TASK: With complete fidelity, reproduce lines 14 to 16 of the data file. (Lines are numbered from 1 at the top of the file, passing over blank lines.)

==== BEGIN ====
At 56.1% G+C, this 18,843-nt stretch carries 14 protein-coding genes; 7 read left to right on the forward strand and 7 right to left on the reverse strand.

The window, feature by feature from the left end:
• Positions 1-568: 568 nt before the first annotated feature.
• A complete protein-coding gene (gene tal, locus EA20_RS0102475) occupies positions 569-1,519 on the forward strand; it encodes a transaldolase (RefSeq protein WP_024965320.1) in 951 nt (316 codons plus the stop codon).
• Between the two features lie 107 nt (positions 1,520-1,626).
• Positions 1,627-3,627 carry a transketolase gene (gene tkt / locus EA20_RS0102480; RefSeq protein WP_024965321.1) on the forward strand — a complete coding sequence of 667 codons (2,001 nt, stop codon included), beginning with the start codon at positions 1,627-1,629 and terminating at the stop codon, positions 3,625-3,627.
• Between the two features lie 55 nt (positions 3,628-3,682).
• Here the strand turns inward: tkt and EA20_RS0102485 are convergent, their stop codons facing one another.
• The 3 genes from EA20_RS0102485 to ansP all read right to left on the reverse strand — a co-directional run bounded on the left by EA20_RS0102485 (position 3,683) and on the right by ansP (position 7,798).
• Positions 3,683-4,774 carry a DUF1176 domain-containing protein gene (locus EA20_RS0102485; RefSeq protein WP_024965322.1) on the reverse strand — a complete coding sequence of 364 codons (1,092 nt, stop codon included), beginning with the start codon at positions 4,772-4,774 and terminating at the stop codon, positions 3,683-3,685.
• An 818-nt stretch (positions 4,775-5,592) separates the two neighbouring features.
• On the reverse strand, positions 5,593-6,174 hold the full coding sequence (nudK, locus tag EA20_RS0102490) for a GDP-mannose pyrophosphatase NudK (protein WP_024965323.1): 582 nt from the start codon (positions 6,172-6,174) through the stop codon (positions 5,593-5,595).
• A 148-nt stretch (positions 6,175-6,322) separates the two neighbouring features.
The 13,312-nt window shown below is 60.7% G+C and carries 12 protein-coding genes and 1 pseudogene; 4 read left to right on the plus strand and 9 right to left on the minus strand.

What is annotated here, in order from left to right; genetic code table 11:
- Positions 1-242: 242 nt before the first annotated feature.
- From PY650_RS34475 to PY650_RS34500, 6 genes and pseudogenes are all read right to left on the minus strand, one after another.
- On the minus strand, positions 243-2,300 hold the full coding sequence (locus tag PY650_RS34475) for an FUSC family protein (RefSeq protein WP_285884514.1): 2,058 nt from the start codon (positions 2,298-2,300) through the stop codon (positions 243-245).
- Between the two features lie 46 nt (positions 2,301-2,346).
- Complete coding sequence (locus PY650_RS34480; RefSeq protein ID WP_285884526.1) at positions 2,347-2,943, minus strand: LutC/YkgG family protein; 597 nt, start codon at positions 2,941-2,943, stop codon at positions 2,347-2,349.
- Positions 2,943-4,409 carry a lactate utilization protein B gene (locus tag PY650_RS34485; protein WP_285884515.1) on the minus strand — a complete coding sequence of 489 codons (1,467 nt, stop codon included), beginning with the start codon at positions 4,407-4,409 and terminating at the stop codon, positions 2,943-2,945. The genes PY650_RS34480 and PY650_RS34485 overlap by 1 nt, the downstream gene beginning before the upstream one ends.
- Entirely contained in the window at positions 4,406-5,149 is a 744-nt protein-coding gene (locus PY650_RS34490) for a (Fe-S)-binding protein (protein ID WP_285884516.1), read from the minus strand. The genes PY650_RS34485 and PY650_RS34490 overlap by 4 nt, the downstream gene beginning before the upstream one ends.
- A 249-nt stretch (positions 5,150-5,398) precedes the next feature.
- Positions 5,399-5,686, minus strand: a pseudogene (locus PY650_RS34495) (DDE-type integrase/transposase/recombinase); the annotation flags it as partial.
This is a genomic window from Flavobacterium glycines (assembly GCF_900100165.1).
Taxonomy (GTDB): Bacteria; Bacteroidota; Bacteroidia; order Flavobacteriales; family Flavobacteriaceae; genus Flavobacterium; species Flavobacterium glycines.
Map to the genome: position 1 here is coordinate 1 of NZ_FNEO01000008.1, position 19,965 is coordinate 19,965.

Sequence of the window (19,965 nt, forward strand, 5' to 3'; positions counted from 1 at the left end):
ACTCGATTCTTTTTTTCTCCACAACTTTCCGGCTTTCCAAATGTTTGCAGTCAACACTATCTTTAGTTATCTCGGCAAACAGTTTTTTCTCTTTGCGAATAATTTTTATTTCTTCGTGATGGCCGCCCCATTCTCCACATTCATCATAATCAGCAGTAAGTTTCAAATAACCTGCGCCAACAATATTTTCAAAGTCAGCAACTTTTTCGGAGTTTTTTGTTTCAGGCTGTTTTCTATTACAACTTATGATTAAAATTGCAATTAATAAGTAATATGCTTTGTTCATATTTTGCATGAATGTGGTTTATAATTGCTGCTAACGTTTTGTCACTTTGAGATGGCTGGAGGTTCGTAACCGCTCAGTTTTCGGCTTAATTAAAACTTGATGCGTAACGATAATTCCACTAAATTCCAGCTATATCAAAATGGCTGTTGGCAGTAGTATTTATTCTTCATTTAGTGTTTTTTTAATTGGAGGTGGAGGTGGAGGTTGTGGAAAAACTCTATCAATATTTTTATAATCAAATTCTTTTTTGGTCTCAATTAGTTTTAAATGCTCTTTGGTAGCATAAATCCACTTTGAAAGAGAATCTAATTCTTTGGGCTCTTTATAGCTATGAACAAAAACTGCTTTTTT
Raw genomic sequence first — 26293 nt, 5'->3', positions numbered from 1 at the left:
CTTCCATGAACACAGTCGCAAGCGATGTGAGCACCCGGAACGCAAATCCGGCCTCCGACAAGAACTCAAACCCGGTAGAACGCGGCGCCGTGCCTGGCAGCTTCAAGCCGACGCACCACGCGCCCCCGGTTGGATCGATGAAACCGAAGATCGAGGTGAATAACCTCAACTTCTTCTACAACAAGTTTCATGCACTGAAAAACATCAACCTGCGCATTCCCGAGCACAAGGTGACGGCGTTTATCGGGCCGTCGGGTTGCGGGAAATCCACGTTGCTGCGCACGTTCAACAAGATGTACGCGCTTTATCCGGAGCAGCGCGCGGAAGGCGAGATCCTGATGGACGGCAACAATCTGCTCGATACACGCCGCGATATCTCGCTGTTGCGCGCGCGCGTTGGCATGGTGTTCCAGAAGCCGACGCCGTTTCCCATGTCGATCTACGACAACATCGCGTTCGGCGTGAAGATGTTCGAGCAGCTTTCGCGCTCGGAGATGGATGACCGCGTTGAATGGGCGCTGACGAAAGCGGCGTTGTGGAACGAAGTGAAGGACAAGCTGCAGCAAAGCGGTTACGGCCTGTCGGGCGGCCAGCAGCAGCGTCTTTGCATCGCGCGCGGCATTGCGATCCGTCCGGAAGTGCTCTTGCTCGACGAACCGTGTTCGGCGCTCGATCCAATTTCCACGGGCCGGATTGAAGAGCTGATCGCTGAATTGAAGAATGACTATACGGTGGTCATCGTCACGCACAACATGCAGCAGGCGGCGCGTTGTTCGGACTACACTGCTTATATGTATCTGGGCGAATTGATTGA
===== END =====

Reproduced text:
The 13,312-nt window shown below is 60.7% G+C and carries 12 protein-coding genes and 1 pseudogene; 4 read left to right on the plus strand and 9 right to left on the minus strand.

What is annotated here, in order from left to right; genetic code table 11:
- Positions 1-242: 242 nt before the first annotated feature.